By Shree Baphna
Sima Taparia from Indian Matchmaking gives an insight into her process ahead of the show’s upcoming third season.
On a Thursday morning, I sat in front of my laptop, eagerly waiting for a screen labeled “Sima” to pop up into my Zoom session. I rehearsed in my head what I was going to say to her as a greeting. Should I try to impress her with my accented Hindi? Should I say “namaste” when I greet her? Would she ask me about my ‘marital status?’
Before I could think any further, Sima’s smiling face appeared, and I quickly gathered myself to begin our short chat.
Yes, in case you are wondering, I had the absolute pleasure of interviewing Sima Taparia from Netflix’s hit reality series Indian Matchmaking. Ahead of the show’s third season, AsAmNews wanted to get an insight into the eccentric matchmaker’s persona and her ability to find what is evasive for many- our one true love.
As you might have gathered at this point, I am a huge fan of the show. My family and I, being from India, are completely awestruck by the sheer popularity of the show in the Western world. Matchmaking is all too familiar to us. To see something Indians were once ridiculed for now a part of mainstream pop culture leaves us with mixed feelings. But we are nonetheless elated to be represented on a big platform like Netflix.
Sima’s bubbly personality was evident from the moment she switched her camera on. This was my first time interviewing a celebrity, so to speak, but when I saw her, I immediately felt like I was having a chat with a familiar and endearing auntie from back home.
I greeted her with a traditional “Namaste, Simaji” (just as I had rehearsed in my head). Sima’s personality is exactly like what you see on the show- frank, but loving and curious at the same time. She immediately began quizzing me about my family background and where in India we were from.
I could have gone on, but with great effort, I steered us to the questions I had on hand. I offered for Simaji to speak in either English or Hindi, depending on her comfort, but was met with a scoff and a playful lament: “Everyone wants English these days! But I love speaking in Hindi, I have more fun and can express my emotions better!”.
Of course, I wanted to impress her, so I profusely agreed (even though my Hindi leaves a lot to be desired).
Sima is clearly a people’s person. She has a unique ability to connect with others around her. Her love and talent for matchmaking first became apparent when she matched her sister, Preethi, with her now-husband. The two are happily married and live in Boston. It was this particular accomplishment that got her thinking about the prospects of turning this into a full-time profession. Sima knew she had the necessary skills. Aside from being outgoing and social, she was also adept at creating rishtas, or relationships with others. Maintaining such a wide network is no small feat, but for Sima, it was effortless. She decided to officially turn matchmaking into her profession 2005 and has not looked back since.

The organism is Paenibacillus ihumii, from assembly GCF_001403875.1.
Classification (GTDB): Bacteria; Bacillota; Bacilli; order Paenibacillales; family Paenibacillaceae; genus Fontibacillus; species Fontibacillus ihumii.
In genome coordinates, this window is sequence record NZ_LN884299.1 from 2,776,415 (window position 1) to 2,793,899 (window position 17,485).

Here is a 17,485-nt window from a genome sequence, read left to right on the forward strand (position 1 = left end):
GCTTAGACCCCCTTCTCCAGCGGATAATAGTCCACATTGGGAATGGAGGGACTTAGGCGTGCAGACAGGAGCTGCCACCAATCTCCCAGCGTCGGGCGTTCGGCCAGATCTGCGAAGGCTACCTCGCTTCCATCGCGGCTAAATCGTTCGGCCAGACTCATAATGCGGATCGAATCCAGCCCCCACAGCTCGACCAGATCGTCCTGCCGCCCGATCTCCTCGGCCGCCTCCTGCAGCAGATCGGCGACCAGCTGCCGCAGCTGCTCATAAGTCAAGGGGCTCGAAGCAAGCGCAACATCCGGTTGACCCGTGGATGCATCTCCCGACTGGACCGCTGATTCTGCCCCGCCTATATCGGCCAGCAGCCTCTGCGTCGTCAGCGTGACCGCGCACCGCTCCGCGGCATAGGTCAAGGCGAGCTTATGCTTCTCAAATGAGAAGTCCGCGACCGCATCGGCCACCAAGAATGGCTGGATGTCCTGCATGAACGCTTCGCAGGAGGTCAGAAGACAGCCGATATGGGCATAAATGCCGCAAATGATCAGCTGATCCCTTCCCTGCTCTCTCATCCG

After the first season of Indian Matchmaking premiered- and to huge success- Sima’s business skyrocketed.
“Every second there was a phone call”, Sima said. “I even had to unplug my landline for two months!”.
For Sima, the fame and recognition are by-products of being able to do what she loved- help people find their life partners through traditional matchmaking processes. Sima’s business is especially unique because of the human touch and emotion she brings to it. For Sima, her clients are like her own children. She brings goodwill to her work and wants nothing but the best for her clients. However, Sima noticed it was specifically her traditional Indian matchmaking methods that won her audience over.
“People love these traditional Indian values. I am a lady with traditional Indian values. Unfortunately, these values are disappearing”, Sima states.
What is interesting is how younger generations are now clamoring for these ‘traditional values’ and are breathing new life into them, especially through matchmaking. For many of the younger generation, these values are a bridge to connect with their Indian roots. This is what makes the show so unique, according to Sima. It is this portrayal of ancient custom against the backdrop of the 21st century, which has won Indian Matchmaking its popularity.
I mentioned to Sima how I too wish to re-connect with my roots. As a South Asian immigrant, it is sometimes hard to remain emotionally and physically connected with one’s native country. Curious to know more about how such immigrant identities played into one’s matchmaking journey, I quizzed Sima on the differences between her clients in India versus her clients in the US.